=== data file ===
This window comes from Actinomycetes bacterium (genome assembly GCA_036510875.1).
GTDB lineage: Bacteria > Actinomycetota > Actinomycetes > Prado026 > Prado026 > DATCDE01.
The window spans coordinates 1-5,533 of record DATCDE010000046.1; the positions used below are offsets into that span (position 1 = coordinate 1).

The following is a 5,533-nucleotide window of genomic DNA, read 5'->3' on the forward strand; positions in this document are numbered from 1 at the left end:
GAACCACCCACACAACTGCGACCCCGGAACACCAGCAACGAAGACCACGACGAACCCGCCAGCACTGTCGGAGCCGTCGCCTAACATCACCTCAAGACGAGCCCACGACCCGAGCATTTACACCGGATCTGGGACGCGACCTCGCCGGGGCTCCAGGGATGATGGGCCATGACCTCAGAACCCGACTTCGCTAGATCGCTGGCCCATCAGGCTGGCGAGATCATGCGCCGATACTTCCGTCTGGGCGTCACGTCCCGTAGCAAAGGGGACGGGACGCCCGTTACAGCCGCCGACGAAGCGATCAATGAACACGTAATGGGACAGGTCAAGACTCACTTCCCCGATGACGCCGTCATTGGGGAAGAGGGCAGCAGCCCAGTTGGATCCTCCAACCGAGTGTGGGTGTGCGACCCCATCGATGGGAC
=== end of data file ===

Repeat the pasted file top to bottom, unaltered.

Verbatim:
This window comes from Actinomycetes bacterium (genome assembly GCA_036510875.1).
GTDB lineage: Bacteria > Actinomycetota > Actinomycetes > Prado026 > Prado026 > DATCDE01.
The window spans coordinates 1-5,533 of record DATCDE010000046.1; the positions used below are offsets into that span (position 1 = coordinate 1).

The following is a 5,533-nucleotide window of genomic DNA, read 5'->3' on the forward strand; positions in this document are numbered from 1 at the left end:
GAACCACCCACACAACTGCGACCCCGGAACACCAGCAACGAAGACCACGACGAACCCGCCAGCACTGTCGGAGCCGTCGCCTAACATCACCTCAAGACGAGCCCACGACCCGAGCATTTACACCGGATCTGGGACGCGACCTCGCCGGGGCTCCAGGGATGATGGGCCATGACCTCAGAACCCGACTTCGCTAGATCGCTGGCCCATCAGGCTGGCGAGATCATGCGCCGATACTTCCGTCTGGGCGTCACGTCCCGTAGCAAAGGGGACGGGACGCCCGTTACAGCCGCCGACGAAGCGATCAATGAACACGTAATGGGACAGGTCAAGACTCACTTCCCCGATGACGCCGTCATTGGGGAAGAGGGCAGCAGCCCAGTTGGATCCTCCAACCGAGTGTGGGTGTGCGACCCCATCGATGGGAC